How does the company that introduced the world to a new kind of circus continue to push the imagination and bring fantasy to life? They do the unexpected — perhaps blasphemous in the world of magic: they open their doors to show their secrets.
For one day a year, as part of Canada’s day of culture, or journées de la culture, Cirque du Soleil invites the public to their massive Montreal headquarters and offers a close-up look at how their shows are built from scratch — from homemade props to makeup to movement, reports CBS News’ Adriana Diaz.
The entertainment empire has humble beginnings. Canadian street performers, including former CEO Guy Laliberté created Cirque in 1984. Today, they’re a billion-dollar company. Their headquarters is a kaleidoscope of costumes, characters and clowning around.
At the open house, getting hands-on is highly encouraged.
And the public gets to not just go behind the scenes, but above them, too, offering access to the show’s technical grid where the show hangs all its equipment from. Each square inch of the grid has to be able to hold 300 pounds.
“I want them to understand how much work there is behind it. I want them to understand that we’re not an industry. We’re artisan,” said Daniel Lammare, Cirque du Soleil’s president and CEO.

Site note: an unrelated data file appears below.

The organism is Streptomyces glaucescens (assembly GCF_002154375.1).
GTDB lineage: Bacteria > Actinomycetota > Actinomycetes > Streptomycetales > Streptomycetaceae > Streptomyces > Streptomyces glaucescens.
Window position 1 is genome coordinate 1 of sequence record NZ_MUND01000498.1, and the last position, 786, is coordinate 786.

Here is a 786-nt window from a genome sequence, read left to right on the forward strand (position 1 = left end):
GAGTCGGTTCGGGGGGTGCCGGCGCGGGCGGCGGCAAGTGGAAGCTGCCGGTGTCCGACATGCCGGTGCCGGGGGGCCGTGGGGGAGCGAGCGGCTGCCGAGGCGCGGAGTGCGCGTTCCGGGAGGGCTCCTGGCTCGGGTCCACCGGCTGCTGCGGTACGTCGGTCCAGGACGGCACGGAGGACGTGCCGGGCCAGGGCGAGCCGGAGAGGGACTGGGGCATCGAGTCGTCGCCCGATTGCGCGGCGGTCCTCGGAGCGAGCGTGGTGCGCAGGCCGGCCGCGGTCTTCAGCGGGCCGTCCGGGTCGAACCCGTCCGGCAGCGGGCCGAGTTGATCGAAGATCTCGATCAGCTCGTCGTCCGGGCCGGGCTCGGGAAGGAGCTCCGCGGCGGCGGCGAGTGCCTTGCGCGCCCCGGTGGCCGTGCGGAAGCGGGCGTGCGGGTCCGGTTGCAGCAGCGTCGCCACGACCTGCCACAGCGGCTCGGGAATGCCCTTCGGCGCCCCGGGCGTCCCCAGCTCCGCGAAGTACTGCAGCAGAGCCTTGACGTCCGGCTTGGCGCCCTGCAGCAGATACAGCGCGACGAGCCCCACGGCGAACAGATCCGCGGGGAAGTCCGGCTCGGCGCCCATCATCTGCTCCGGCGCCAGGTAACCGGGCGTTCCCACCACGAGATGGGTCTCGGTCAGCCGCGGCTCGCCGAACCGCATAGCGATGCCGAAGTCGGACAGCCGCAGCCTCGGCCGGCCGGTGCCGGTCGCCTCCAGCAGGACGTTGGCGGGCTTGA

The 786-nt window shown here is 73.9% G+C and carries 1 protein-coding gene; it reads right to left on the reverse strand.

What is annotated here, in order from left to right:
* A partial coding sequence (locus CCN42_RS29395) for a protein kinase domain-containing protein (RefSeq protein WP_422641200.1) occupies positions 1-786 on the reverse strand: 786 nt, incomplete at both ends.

Cirque du Soleil’s head of social action, Anik Couture, oversees the bring-your-audience to work day.
“It’s really an opportunity for us to open our doors a bit like a Willy Wonka moment. You open the doors to the factory and finally figure out what’s behind those doors and you can see the magic where it all comes together and creates those beautiful shows,” Couture said.
No golden ticket is required and free entry comes with a tour. There is only one place fans aren’t allowed: the room where Cirque du Soleil is preparing for its highly anticipated residency in Hangzhou, China, which opens next year. It’s their big foray to a new frontier.
“It’s one of our top priorities right now because you have 1.5 billion potential customers…We’re doing the same thing in China today that we were doing 34 years ago on the corner of the street in Montreal. It’s convincing people that we’re offering an artistic content that is totally different,” CEO Daniel Lammare said. “If you want to disrupt the world, you have to be innovative, you have to be gutsy, you have to push the boundaries of your creativity all the time.”
Lammare offered some advice to the people struggling in the business world right now: Listen to young people.
“Because when Guy Laliberté founded Cirque du Soleil he was 25 years old. So listen to the 25 and 20-year-old people that have crazy idea and that are renegade(s). Because they’re the ones that are going to reinvent the world.”
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